Research Justice (RJ) is a strategic framework and methodological intervention that seeks to transform structural inequities in research. Research Justice: Methodologies for Social Change builds upon the methodological frameworks developed by the national non-profit organization, DataCenter Research for Justice and is the first book to take a radical approach to socially just, community centred research. Challenging traditional models for conducting social science research within marginalized populations, it examines the relationships and intersections between research, knowledge construction, and political power/legitimacy in society.
Presenting a new and highly innovative concept of Collective Ceremonial Research Responsiveness, it envisions equal political power and legitimacy for different forms of knowledge including the cultural, spiritual and experiential. The book examines how the co-existence of these various forms of knowledge can lead to greater equality in public policies and laws that rely on data and research to produce social change.
Offering a much-needed analysis of the intersections between Research Methods, Public Policy, Cultural Studies, Anthropology, and Sociology, this unique book will be of wide interest to researchers and students in a variety of disciplines
Andrew Jolivette is, Associate Professor and Department Chair in American Indian Studies, at San Francisco State University, where he is an affiliated faculty member in the Graduate Program in Sexuality Studies, the Doctoral Program in Educational Leadership, and in the Race and Resistance Studies Program. He is the author or editor of several books including Obama and the Biracial Factor: The Battle for a New American Majority (Policy Press, 2012). Jolivette is an international lecturer and public speaker with the Institute for Democratic Education and Culture (Speak Out).
Foreword ~ Miho Kim Lee;
Part One: Research Justice: Strategies for Knowledge Construction and Self-Determination;
Research Justice: Radical Love as a Strategy for Social Transformation ~ Andrew Jolivette;
Imagining Justice: Politics, Pedagogy, and Dissent ~ Antonia Darder;
Blurred Lines: Creating and Crossing Boundaries between Interviewer and Subject ~ Amanda Freeman;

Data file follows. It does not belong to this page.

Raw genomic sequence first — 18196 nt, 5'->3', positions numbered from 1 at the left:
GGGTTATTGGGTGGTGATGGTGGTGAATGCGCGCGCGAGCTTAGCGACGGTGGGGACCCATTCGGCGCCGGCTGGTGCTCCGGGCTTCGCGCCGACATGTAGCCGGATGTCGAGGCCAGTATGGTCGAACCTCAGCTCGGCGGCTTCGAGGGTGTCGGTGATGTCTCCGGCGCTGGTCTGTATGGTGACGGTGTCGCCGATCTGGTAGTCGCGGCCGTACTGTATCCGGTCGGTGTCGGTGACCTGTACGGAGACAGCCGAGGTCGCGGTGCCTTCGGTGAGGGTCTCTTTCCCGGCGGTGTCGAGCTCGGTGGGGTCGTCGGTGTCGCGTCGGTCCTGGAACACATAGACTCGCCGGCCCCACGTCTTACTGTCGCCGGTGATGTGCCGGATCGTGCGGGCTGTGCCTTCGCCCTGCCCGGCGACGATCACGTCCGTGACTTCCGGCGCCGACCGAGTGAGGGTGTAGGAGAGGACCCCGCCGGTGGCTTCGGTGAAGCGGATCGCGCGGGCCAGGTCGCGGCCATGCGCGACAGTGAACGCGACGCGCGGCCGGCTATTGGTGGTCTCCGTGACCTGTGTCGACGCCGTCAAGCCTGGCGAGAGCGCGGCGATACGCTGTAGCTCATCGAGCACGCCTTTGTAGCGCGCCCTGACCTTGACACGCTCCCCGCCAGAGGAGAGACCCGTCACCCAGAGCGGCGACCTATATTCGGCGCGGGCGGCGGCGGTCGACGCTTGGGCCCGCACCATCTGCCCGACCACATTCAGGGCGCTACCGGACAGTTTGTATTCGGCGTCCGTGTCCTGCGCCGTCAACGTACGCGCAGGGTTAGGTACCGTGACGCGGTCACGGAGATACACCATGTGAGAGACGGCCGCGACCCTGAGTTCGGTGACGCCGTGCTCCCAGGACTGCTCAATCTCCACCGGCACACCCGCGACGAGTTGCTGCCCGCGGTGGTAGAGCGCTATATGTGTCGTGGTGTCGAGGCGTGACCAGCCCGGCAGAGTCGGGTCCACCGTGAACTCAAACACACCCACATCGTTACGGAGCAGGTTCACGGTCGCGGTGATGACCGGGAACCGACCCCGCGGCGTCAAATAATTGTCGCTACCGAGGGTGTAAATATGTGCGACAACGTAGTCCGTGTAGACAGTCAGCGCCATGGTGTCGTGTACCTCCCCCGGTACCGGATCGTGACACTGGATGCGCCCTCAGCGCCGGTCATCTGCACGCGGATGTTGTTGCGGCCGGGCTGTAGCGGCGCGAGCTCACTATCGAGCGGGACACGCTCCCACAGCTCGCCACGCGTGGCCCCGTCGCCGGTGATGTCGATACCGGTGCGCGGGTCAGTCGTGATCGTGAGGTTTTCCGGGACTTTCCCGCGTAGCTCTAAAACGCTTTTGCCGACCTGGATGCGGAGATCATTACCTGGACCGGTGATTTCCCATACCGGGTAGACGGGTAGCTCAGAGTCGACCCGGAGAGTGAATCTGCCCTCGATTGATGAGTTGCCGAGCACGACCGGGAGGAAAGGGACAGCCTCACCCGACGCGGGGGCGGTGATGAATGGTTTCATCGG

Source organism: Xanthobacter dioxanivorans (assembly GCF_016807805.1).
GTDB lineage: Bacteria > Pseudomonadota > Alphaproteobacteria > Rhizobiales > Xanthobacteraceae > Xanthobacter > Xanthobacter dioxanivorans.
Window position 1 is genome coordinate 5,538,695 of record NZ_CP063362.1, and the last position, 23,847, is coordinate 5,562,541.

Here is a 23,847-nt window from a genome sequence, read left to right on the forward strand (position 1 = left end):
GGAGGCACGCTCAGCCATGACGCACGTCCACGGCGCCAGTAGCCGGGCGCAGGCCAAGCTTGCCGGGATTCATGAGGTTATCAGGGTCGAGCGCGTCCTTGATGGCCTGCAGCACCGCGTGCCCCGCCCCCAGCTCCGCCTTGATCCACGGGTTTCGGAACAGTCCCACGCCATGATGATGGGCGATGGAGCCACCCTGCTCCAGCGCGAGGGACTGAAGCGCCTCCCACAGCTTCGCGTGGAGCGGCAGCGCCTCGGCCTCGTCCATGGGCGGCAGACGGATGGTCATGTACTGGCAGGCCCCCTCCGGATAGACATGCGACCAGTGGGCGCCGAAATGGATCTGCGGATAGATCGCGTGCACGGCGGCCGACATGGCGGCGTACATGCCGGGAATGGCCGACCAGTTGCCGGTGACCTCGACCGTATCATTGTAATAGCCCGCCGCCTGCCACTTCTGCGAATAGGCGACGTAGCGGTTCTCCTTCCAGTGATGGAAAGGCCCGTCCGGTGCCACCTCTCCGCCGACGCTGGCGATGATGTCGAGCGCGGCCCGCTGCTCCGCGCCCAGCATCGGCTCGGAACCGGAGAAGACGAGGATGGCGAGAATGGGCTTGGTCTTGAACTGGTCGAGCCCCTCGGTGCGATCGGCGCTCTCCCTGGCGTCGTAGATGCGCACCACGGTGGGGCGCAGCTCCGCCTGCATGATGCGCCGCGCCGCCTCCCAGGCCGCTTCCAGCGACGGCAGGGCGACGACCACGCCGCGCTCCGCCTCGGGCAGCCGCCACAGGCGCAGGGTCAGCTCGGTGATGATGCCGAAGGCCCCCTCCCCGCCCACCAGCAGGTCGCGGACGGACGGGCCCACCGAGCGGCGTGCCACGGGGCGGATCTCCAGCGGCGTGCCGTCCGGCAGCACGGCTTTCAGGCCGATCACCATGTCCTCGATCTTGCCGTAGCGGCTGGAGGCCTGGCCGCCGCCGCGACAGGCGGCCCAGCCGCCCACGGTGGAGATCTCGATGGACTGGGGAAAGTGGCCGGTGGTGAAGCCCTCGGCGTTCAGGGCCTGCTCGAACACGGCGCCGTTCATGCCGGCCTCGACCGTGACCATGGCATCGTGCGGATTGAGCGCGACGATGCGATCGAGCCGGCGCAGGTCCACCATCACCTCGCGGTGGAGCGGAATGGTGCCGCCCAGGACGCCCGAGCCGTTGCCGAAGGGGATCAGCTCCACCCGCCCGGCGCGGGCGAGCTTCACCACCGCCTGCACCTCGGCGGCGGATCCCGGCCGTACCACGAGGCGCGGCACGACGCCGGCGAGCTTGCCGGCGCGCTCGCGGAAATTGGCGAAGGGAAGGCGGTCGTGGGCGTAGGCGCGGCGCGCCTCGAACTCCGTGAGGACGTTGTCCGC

Ethnography as a Research Justice Strategy ~ Liam Martin;
Queered by the Archive: No More Potlucks and the Activist Potential of Archival Theory ~ Andrea Zeffiro and Mél Hogan;
More Than Me ~ Nicole Blalock;
Part Two: Research Justice: Strategies for Community Mobilization;
The Socio-Psychological Stress of “Justice Denied”: Alan Crotzer's Story ~ Akeem T. Ray and Phyllis A. Gray;
Formerly Incarcerated Women: Returning Home to Family and Community ~ Marta López-Garza;
Disaster Justice: Mobilizing Grassroots Knowledge against Disaster Nationalism in Japan ~ Haruki Eda;
A Health Justice Journey: Documenting Our Stories and Speaking for Ourselves ~ Alma Leyva, Imelda S. Plascencia and Mayra Yoana Jaimes Pena;
By Us Not for Us: Black Women Researching Pregnancy and Childbirth ~ Julia Chinyere Oparah, Fatimah Salahuddin, Ronnesha Cato, Linda Jones, Talita Oseguera and Shanelle Matthews;
Actos del Corazón: Las Sabias - Bridging the Digital Divide, and Redefining Historical Preservation ~ Cathryn Josefina Merla-Watson with the Corazones del Westside;
Part Three: Research Justice: Strategies for Social Transformation and Policy Reform;
Everyday Justice: Tactics for Navigating Micro, Macro and Structural Discriminations from the Intersection of Jim Crow and Hurricane Katrina ~ Sandra E. Weissinger;
The Revolutionary, Non-Violent Action of Danilo Dolci and His Maieutic Approach ~ Domenica Maviglia;
Telling to Reclaim, not to Sell: Resistance Narratives and the Marketing of Justice ~ Amrah J. Salómon;
Decolonizing Knowledge: Toward a Critical Research Justice Praxis in the Urban Sphere ~ Michelle Fine;
Decolonizing Knowledge: Toward a Critical Indigenous Research Justice Praxis ~ Linda Tuhiwai Smith.
"A sharp reminder of the absence of political discourse and of the values of social justice." - Journal of Social Policy
"Research Justice is a powerful book presenting alternative research approaches that actively incite social change at micro and macro levels." International Journal of Social Research Methodology
“Exquisite, contemplative and urgent examination of the ways we can implement more equitable, community-oriented research methodologies that amplify the voices and experiences of the historically marginalized and disenfranchised.” Bonnie Duran, University of Washington
“I would recommend it to anyone studying research methods or ethics.” LSE Review of Books
"As a long-time CBPR practitioner, I loved how Research Justice re-appropriates research as a space for love, reflexivity, cultural revitalization, community voice and power, and social transformation. Our imaginations are indeed inspired!" Nina Wallerstein, University of New Mexico